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Methods, Tools, and Scientific Operations for the Sentinel System

The FDA Amendments Act of 2007 (FDAAA) tasked the FDA with developing a system for monitoring the safety of FDA-regulated medical products after they reach the market. The law states this system, which would use electronic health data, should cover at least 100 million people by 2012.

FDA responded with a national strategy for monitoring medical product safety, known as the Sentinel Initiative. The goal of the Initiative is to create a national, integrated, electronic system (the Sentinel System) for monitoring medical product safety. FDA has said the system will be capable of querying existing distributed data sources — which would continue to be owned and maintained by their owners — quickly and securely for relevant de-identified product safety information. Sentinel is anticipated to leverage the capabilities of multiple existing databases of electronic health records and administrative claims.

For Sentinel to achieve its objective, it will be necessary to identify or develop specific processes and scientific methodologies to query and draw appropriate inferences from available data sources. These methods should facilitate the detection of higher-than-expected rates of adverse events in the general population (signals), as well as confirmatory analyses.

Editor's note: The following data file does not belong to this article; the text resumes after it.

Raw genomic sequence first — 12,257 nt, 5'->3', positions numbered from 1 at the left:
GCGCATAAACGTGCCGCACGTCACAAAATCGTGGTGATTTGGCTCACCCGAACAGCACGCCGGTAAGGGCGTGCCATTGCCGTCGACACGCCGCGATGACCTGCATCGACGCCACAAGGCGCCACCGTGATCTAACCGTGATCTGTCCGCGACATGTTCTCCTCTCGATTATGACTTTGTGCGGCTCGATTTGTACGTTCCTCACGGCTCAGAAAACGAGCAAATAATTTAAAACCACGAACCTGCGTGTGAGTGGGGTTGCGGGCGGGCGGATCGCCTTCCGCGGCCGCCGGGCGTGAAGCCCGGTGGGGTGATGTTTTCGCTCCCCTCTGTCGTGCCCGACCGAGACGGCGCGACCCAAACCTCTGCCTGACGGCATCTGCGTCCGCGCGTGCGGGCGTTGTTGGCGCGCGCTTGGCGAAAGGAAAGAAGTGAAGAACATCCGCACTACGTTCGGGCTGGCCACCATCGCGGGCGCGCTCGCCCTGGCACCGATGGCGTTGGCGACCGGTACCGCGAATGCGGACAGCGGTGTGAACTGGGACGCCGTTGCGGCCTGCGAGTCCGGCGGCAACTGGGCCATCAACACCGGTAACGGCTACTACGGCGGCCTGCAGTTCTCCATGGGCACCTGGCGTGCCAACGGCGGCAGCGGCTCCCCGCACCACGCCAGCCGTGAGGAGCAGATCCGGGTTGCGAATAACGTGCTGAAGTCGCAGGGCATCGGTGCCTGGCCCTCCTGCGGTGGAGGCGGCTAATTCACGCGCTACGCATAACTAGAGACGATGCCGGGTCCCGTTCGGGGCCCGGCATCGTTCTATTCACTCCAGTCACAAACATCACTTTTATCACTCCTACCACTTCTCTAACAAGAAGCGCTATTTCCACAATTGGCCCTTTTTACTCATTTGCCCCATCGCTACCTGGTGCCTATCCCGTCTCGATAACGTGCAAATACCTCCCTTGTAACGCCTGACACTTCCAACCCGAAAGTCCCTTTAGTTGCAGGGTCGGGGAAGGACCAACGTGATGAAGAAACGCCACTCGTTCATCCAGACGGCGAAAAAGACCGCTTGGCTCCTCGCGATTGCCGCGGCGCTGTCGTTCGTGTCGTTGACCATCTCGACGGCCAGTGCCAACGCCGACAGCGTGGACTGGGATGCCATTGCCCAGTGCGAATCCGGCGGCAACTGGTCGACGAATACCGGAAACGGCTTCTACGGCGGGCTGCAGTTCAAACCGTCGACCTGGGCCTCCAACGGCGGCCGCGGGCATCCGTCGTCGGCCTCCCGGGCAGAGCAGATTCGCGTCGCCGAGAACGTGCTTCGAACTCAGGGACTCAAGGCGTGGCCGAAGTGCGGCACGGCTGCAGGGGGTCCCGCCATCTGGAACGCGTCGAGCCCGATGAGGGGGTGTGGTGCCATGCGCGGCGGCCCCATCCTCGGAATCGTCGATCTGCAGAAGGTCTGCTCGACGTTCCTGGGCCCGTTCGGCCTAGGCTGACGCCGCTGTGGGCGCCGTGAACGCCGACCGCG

The Engelberg Center for Health Care Reform at Brookings, in cooperation with the Centers for Education and Research on Therapeutics (CERTs), convened a Think Tank to develop recommendations on the methods, tools, and scientific operations of the Sentinel System. The meeting content focused on anticipatable adverse events using routinely-collected, electronic, administrative claims and medical record data.


Welcome and Think Tank Objectives

Sentinel Status Update


Rachel Behrman

Director, Office of Medical Policy, Center for Drug Evaluation and Research

Introduction: Scientific Methods and Operations


Richard Platt

Professor and Chair, Department of Population Medicine - Harvard Pilgrim Health Care Institute

Methodologic Considerations: The Use of Observational Data to Assess Safety

Signal Detection Methods for Active Post-Licensure Safety Surveillance (Hypothesis Generation)

Rapid Response Capabilities (Hypothesis Strengthening)


Tanja Popovic

Chief Science Officer, Centers for Disease Control and Prevention

Confirmation/Refutation: Signal Requiring Full Epidemiologic Analysis (Hypothesis Testing)

Organizational Needs to Support Scientific Operations


Judith Kramer

Executive Director, Clinical Trials Transformation Initiative

Review and Next Steps


Richard Platt

Professor and Chair, Department of Population Medicine - Harvard Pilgrim Health Care Institute

More Information


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